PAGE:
"It's not a good feeling especially when you see your team losing, but I believe it's going to change today," he said.

If the Blackhawks go with six defensemen, there's a chance Kempny would be in for Johnny Oduya. Asked if Oduya has to be better, Quenneville once again said it's on everybody to be so, not just one player.

"Individually or collectively, from every single guy there's more. That's what we're going to need," he said. "To be our best we need everyone contributing in their own ways and being their best, and I think everyone has room for improvement."

Catch all the action from Nashville tonight on CSN and streaming live on and via the NBC Sports app. Coverage begins at 6 p.m. with Blackhawks Pregame Live.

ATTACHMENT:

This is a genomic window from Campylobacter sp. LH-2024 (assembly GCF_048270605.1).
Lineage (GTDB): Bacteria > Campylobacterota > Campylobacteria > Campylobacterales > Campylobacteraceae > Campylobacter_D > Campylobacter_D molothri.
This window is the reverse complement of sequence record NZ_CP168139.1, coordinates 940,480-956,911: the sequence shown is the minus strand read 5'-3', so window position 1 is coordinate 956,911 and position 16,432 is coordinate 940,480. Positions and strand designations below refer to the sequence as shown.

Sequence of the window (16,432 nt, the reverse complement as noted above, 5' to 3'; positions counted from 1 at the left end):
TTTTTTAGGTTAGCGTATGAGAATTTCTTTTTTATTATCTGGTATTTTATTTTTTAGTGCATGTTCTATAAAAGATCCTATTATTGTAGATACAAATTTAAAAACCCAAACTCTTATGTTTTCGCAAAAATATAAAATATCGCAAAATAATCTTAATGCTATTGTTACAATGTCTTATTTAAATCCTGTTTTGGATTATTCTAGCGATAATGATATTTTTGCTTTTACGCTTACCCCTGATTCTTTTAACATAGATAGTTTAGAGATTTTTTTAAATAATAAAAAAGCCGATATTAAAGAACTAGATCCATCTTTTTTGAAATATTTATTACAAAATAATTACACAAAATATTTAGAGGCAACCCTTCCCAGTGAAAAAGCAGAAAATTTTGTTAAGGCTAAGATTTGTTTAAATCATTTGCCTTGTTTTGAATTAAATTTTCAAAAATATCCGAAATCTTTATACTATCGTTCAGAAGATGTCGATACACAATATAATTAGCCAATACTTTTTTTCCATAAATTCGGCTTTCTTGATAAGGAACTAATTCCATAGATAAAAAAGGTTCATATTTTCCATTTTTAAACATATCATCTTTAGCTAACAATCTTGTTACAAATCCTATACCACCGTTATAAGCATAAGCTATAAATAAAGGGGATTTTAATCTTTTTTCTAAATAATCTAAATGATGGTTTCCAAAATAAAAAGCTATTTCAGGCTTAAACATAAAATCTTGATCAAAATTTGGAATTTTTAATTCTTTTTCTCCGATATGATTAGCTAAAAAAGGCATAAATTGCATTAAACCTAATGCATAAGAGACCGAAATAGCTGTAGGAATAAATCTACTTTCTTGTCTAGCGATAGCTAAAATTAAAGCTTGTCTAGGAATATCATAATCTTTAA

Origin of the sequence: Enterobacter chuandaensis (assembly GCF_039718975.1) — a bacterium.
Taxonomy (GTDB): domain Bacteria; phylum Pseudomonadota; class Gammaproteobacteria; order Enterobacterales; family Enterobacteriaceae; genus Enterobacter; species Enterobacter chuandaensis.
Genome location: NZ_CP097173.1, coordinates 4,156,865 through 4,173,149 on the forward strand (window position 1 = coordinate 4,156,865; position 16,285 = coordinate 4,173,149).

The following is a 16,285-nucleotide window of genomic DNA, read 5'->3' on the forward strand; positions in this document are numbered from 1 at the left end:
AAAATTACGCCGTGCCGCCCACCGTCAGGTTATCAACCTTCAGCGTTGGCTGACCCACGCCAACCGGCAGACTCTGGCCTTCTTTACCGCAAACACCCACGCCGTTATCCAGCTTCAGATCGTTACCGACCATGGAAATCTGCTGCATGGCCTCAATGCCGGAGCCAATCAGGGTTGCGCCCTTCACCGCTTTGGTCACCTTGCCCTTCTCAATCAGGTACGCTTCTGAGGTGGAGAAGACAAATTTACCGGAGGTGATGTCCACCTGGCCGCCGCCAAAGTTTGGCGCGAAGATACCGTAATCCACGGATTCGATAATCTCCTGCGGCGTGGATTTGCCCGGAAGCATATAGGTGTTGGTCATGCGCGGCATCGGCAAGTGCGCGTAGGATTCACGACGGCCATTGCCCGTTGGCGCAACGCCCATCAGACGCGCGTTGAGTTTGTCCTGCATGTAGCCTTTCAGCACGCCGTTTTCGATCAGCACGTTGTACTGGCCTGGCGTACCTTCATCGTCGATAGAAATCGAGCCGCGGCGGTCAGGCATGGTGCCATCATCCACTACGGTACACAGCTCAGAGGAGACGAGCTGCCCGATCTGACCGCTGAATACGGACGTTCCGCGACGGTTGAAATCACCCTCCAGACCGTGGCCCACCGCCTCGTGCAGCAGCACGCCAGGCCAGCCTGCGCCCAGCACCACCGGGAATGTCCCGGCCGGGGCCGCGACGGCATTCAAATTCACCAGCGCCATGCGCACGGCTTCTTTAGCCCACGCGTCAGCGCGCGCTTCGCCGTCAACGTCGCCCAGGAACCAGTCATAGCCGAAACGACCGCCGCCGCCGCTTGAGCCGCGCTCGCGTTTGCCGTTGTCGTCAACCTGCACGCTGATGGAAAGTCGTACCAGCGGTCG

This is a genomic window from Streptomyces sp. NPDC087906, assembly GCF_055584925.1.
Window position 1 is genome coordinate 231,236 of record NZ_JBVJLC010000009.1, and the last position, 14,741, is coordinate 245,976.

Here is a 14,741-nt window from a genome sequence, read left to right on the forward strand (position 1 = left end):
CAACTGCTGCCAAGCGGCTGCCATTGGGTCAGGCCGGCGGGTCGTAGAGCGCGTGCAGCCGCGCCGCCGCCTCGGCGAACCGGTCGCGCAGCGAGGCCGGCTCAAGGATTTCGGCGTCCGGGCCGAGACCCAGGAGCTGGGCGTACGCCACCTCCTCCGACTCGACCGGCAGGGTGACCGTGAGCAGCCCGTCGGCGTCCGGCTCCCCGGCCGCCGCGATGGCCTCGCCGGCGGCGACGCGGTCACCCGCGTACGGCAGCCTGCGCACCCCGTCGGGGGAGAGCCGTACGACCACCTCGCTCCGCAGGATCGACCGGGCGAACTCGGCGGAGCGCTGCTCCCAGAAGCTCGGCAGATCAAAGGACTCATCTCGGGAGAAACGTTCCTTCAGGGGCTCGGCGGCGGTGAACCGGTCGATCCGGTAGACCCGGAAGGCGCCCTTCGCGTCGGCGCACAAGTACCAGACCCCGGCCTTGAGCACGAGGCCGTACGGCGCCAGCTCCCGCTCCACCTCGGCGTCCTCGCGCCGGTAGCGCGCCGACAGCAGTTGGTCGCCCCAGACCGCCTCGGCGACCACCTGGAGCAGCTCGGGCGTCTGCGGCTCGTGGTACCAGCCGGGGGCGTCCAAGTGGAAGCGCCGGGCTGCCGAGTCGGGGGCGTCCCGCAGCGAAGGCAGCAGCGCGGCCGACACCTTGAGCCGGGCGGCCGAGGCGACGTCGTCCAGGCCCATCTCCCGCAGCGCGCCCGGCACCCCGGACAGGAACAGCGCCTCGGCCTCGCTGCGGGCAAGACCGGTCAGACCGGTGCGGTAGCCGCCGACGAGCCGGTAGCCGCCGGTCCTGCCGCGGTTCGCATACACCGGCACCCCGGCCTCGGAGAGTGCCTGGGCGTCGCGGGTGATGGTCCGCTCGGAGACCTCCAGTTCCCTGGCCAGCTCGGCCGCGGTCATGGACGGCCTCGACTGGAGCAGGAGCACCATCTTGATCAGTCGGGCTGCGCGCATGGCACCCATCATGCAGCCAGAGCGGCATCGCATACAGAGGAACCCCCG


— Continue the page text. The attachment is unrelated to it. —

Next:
Projected lines and defensive pairs



Nick Schmaltz, Jonathan Toews, Richard Panik
Artemi Panarin, Artem Anisimov, Patrick Kane
Dennis Rasmussen, Marcus Kruger, Marian Hossa
Ryan Hartman, Tanner Kero, Jordin Tootoo


Duncan Keith and Niklas Hjalmarsson
Michal Kempny and Brent Seabrook
Brian Campbell and Trevor van Riemsdyk


Corey Crawford

Injuries and illness: Michal Rozsival (facial fractures), Andrew Desjardins (lower body)



Filip Forsberg, Ryan Johansen, Viktor Arvidsson
Harry Zolnierczyk, Mike Fisher, Austin Watson
Kevin Fiala, Calle Jarnkrok, James Neal
​Pontus Aberg, Colton Sissons, Craig Smith


Roman Josi and Ryan Ellis
​Mattias Ekholm and P.K. Subban
​Yannick Weber and Matt Irwin


Pekka Rinne

Injuries and illness: Colin Wilson (lower body)

Five takeaways from Blackhawks' 2-1 overtime loss to Oilers: Connor McDavid adds to highlight reel


Five takeaways from Blackhawks' 2-1 overtime loss to Oilers: Connor McDavid adds to highlight reel